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Police called to hundreds of crimes at Sussex hospitals
Assaults, racial abuse, criminal damage and arson are among scores of crimes reported at hospitals across Sussex.
A Freedom of Information request has revealed Sussex Police were called to investigate 241 incidents in one year.
Other allegations included sexual assault and possession of a weapon.
The most common call outs were for theft, public order offences and common assault.
Several incidents have been linked to people who are drunk or on drugs, and happened at peak times, including Friday nights and weekends.
However the number of cases, which cover the period April 2013 to the end of March, have fallen compared to the year before.
This is in line with a national study published this week, which suggests the number of people needing hospital treatment because of of violent incidents relating to drink is falling.
Most call outs were to the Royal Sussex County Hospital in Brighton, the busiest in Sussex, which reported 79 incidents compared to 45 at Worthing Hospital and 43 at Eastbourne District General Hospital.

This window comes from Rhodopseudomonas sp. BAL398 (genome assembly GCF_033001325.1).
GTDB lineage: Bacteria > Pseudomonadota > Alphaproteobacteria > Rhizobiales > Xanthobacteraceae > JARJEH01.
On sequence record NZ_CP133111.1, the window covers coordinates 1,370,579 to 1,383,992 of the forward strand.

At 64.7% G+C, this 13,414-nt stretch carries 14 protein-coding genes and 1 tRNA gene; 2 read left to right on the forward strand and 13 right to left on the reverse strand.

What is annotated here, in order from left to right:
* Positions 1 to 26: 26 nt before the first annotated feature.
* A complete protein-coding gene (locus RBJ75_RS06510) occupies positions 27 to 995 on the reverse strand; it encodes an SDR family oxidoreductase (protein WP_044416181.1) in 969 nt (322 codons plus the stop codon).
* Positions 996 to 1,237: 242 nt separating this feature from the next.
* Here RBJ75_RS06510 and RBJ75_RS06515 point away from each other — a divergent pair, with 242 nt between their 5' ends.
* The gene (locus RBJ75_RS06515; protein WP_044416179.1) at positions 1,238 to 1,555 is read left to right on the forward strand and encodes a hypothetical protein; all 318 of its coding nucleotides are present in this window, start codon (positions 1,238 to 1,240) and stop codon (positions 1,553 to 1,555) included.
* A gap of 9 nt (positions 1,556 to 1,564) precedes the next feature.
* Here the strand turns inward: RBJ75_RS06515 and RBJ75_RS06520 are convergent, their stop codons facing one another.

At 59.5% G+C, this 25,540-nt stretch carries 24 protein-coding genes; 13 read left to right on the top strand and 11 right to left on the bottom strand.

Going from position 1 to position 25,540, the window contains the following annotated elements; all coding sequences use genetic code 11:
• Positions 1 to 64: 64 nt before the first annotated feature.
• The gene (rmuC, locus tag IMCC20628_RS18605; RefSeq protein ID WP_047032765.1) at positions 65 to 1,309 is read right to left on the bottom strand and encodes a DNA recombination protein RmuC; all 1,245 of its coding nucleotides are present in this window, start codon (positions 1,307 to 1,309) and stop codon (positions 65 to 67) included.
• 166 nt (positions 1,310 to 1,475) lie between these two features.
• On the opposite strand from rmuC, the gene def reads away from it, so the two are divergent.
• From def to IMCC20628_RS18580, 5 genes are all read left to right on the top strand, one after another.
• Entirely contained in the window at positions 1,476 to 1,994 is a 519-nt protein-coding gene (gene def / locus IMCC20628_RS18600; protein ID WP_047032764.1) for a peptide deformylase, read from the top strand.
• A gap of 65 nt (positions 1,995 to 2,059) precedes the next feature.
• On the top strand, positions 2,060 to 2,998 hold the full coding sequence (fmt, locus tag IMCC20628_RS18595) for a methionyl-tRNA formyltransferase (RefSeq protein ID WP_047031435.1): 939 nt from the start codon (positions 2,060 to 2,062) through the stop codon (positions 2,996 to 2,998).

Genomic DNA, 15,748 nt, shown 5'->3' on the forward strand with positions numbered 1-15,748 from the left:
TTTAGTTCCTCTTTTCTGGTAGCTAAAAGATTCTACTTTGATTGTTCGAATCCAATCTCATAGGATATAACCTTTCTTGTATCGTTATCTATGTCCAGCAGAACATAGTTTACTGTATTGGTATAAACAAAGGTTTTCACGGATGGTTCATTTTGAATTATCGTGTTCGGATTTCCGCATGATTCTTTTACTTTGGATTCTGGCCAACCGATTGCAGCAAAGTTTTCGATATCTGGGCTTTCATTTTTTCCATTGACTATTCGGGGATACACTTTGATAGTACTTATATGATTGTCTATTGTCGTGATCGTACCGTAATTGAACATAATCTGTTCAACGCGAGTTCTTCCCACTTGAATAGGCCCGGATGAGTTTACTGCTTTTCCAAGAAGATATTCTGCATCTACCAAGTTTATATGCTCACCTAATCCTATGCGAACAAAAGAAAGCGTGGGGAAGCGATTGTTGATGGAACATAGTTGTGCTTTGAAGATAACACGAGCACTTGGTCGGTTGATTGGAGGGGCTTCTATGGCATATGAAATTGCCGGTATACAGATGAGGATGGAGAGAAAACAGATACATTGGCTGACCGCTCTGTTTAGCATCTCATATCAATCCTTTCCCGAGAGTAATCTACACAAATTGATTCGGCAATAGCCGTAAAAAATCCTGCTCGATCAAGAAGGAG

There were 24 reports at the Conquest in St Leonards, 24 at Princess Royal in Haywards Heath and 21 to St Richard's in Chichester.
There were also four calls to Southlands in Shoreham, and one report of an assault on a policeman at the Royal Alexandra Children's Hospital in Brighton.
Hospital bosses say the number of police calls is low compared to the thousands of people coming in and out all the time.
However they say all incidents are treated seriously.
A spokesman for Brighton and Sussex University Hospitals NHS Trust said: "Our trust does not tolerate any type of crime and all incidents of crime are investigated and reported to the police.
“We have preventative measures in place across all our hospital sites, including on site in-house security officers, CCTV and access door controls.
“All staff receive advice and training on maintaining hospital security and protecting valuable equipment and personal possessions from theft.
“We liaise closely with the police with regard to investigation of crimes and routinely provide all the evidence required, through our internal investigative procedures, to allow the police to charge individuals with those offences.
“More incidents of public order and assaults are prevented or reduced in severity through the swift intervention of our trained security officers.”
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